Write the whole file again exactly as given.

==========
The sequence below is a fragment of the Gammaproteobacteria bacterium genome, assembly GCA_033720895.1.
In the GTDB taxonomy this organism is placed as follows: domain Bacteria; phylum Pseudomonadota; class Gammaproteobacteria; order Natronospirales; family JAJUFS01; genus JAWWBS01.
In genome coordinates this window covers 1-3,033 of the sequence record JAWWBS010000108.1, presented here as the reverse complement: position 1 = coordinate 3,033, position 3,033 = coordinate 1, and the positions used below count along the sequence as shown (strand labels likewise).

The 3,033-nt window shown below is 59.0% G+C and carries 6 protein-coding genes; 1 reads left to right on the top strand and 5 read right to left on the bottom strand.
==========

The sequence below is a fragment of the Gammaproteobacteria bacterium genome, assembly GCA_033720895.1.
In the GTDB taxonomy this organism is placed as follows: domain Bacteria; phylum Pseudomonadota; class Gammaproteobacteria; order Natronospirales; family JAJUFS01; genus JAWWBS01.
In genome coordinates this window covers 1-3,033 of the sequence record JAWWBS010000108.1, presented here as the reverse complement: position 1 = coordinate 3,033, position 3,033 = coordinate 1, and the positions used below count along the sequence as shown (strand labels likewise).

The 3,033-nt window shown below is 59.0% G+C and carries 6 protein-coding genes; 1 reads left to right on the top strand and 5 read right to left on the bottom strand.